My job put me up in a beautiful big old house. When I come in in the evening, and when I leave in the morning, there are no lights. It is dark. Very dark. It is a big beautiful old house with a big beautiful staircase, which is dark as the pit. I’ve been very nervous going up and down the staircase in the dark, carrying two heavy bags.
Strategy: I suddenly realized I can just turn on my iPhone. Not even the flashlight, just the iPhone.That is already a habit, or maybe not even a habit. My anxiety on the dark staircase is the anchor, or the cue, for automatically using the iPhone.
But this is really kind of silly, because once I realized it was A Problem, I could have easily just carried a small flashlight in my brief case. That’s the real trick, acknowledging that it’s A Problem, not just one of the inevitable many small annoyances of life.
It would’ve been A Real Problem if I’d broken my leg. Or my neck.
Odd Note O the Day: You may be wondering why this is printed in such a strange format. So am I.
Some people deny that it exists. The fact that they have no idea what they are talking about does not deter them.
Some people say it is an executive dysfunction problem. I think that is one part of ADHD.
Some focus on the neurotransmitters (norepinephrine, dopamine), some on structure (basal ganglia, cerebellum), and some on networks (connecting amygdala, hippocampus, frontal cortex, cerebellum). I think it is all of these.
Some see it as a disease or disorder. Some see it as a variation of normal. Others see it as a gift. I am not one of those. I see it as a difference which, since it causes so many problems, is a disorder. I also believe there is an abrupt significant difference between us ADHDers and the vanillas, not just a gradual change on a curve.
Dr. William Dodson, an expert on ADHD who I highly respect, has a different view from mine, regarding the basic symptoms and dysfunctions:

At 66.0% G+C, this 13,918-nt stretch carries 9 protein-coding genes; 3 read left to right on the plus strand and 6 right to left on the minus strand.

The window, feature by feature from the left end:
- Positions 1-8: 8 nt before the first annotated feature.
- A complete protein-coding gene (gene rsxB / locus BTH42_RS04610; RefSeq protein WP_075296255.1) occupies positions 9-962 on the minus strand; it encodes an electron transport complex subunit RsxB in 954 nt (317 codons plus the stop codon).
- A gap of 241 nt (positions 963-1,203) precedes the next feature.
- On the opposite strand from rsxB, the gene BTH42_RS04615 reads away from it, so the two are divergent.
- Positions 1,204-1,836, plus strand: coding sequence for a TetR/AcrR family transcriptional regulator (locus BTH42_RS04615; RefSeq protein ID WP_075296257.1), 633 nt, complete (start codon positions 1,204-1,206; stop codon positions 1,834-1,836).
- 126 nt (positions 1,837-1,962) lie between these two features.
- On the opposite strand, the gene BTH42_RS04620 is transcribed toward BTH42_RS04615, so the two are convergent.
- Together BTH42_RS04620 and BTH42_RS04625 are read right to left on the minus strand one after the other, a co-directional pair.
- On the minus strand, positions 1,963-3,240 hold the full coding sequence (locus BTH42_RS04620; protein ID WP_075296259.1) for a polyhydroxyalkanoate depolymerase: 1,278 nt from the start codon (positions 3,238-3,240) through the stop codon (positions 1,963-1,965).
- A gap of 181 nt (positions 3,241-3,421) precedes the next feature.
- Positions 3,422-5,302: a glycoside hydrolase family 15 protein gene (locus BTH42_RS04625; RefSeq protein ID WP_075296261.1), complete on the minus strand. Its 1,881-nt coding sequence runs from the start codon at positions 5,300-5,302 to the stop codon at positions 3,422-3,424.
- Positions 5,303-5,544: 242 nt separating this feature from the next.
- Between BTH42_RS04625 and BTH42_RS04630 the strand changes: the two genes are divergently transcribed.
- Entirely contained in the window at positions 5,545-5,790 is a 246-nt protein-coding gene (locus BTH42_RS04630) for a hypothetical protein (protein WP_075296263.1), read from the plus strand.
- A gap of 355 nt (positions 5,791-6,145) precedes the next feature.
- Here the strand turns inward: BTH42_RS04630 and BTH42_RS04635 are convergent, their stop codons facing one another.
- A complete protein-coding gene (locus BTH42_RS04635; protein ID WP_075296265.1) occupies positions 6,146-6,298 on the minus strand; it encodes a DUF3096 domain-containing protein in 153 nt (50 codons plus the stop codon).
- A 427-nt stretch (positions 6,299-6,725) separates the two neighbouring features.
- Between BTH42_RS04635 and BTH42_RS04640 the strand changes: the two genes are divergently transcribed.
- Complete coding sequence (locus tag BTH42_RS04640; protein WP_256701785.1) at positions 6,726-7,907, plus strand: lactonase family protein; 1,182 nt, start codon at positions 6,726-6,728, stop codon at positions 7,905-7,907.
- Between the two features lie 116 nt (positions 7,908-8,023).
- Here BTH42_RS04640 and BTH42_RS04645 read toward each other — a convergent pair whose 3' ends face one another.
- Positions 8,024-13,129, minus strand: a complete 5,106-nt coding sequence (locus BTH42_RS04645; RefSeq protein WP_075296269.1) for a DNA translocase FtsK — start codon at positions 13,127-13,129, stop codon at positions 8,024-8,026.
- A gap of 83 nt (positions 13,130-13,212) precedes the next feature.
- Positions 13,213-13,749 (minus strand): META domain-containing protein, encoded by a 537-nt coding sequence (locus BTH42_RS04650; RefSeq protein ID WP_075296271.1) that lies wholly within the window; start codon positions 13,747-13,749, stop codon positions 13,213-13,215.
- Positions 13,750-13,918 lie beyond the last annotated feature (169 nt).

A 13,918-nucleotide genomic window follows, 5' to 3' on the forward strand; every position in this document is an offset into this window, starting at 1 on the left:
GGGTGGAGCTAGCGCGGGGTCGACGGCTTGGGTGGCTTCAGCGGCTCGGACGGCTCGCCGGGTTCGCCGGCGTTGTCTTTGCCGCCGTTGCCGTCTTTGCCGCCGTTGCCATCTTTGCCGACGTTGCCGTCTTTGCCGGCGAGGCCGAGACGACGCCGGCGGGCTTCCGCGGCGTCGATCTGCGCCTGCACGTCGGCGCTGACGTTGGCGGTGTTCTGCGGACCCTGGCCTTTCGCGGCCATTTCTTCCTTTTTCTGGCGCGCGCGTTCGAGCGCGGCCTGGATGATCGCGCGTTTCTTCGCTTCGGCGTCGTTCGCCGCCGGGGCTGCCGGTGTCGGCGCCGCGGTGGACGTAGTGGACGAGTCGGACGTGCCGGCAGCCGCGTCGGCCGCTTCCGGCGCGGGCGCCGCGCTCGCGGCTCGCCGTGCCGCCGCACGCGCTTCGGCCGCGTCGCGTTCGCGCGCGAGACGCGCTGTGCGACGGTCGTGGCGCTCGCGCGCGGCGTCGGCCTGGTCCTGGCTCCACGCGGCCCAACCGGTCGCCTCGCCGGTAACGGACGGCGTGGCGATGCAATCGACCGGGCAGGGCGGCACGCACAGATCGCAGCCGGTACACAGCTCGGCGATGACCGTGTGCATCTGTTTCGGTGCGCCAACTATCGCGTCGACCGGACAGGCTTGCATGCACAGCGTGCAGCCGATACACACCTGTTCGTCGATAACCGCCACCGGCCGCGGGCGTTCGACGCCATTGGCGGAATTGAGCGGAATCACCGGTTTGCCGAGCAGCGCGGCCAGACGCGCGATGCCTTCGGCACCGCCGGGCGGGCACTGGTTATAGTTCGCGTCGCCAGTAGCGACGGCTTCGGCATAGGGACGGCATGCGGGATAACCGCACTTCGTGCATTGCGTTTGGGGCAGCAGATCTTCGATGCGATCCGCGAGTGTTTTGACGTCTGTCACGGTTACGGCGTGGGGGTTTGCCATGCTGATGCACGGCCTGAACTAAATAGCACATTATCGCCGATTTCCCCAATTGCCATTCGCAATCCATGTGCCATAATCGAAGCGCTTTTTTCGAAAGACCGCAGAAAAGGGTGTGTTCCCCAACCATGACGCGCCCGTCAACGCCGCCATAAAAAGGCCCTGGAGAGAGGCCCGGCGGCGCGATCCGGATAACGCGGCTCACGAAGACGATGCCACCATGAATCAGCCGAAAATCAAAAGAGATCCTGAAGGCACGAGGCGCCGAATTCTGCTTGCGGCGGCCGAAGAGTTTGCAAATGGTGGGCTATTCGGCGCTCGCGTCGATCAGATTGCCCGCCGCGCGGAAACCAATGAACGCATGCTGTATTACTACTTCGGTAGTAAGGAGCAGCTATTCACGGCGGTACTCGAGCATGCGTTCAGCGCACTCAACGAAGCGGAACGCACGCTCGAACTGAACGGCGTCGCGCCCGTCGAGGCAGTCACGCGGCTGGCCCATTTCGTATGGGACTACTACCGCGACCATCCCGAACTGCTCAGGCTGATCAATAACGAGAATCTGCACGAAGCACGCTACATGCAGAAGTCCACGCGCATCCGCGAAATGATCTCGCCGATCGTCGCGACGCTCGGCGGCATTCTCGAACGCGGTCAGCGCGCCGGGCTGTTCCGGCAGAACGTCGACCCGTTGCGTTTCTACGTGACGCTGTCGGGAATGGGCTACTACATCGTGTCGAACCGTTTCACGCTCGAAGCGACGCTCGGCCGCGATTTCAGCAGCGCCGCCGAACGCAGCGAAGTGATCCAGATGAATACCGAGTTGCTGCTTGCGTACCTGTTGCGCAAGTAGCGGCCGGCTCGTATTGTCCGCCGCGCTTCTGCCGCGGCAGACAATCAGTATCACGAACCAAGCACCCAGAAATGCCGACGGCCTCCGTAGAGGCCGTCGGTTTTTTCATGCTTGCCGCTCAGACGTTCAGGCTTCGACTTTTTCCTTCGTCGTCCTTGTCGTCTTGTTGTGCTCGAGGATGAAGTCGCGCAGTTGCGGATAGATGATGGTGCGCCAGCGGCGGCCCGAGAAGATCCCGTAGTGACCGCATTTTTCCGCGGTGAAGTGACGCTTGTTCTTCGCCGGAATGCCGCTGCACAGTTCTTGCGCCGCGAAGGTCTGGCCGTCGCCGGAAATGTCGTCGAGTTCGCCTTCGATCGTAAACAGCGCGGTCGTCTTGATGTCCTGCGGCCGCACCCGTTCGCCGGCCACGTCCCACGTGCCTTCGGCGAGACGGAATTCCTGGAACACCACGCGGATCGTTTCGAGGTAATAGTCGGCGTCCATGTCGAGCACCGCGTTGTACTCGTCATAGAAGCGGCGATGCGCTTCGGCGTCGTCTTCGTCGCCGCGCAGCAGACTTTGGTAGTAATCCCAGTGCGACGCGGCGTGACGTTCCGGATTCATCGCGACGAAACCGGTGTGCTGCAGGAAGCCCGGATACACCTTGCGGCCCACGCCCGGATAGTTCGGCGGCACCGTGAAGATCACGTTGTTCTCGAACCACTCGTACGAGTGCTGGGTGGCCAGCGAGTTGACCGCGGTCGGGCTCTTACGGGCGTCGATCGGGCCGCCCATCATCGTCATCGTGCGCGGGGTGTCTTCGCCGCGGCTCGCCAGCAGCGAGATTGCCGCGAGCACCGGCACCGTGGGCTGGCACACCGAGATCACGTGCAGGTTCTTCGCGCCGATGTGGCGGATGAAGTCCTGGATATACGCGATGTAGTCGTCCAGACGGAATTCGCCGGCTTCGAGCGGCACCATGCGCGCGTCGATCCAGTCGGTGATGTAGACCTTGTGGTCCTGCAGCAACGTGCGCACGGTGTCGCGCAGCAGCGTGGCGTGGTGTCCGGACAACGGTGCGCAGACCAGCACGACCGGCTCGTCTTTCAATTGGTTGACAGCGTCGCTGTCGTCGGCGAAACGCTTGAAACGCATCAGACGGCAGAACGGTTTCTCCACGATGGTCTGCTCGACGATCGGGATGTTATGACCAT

I see ADHD is a neurodevelopmental disorder, highly genetic, present from conception, with differences in the networks, structures, and neurotransmitters. To me, the main issue is lack of control of focus, and that our “focus center” is not turned on in the same way as the vanillas. This basic feature causes a number of problems, which themselves cause other problems or symptoms, such as rejection sensitivity due to shame and low self-esteem, for example, which is caused by our frequent screwing up and the resulting criticism from others and from ourselves.
The research show that kids who are born in August have higher rates of ADHD than those born in September.
The strong implication is that starting school when you’re younger makes you susceptible to a diagnosis of ADHD. This makes sense, because you will be more immature than your classmates. Does your immature behavior cause you to get diagnosed with ADHD, or, do the social and intellectual difficulties you’re having cause you to behave in such a way that you get the diagnosis? In either case, wouldn’t this likely be a misdiagnosis.
It is too easy to jump to conclusions. Maybe kids born in August have had higher exposure to certain viruses, or perhaps mothers pregnant in December had more or different infections? Or maybe there’s some other correlation?
But the implication of the effect of immaturity is probably valid. So I wonder how many of these kids were misdiagnosed because of their immaturity and did not actually have ADHD? The study ended when the kids were between six and eight years old, so they might have outgrown their ADHD diagnosis.
I suspect that a good diagnostic evaluation would have differentiated those with true ADHD from those who were just immature and not behaving or performing appropriately.
I was always the youngest, or second youngest in my class. Before the fourth grade, I was average and nondescript. I clearly had symptoms of ADHD starting in the fourth grade., but not obviously before. That seems a little strange. After that I did well scholastically, and poorly behaviorally, no longer average nor nondescript. Til college, when I hit the brick wall scholastically.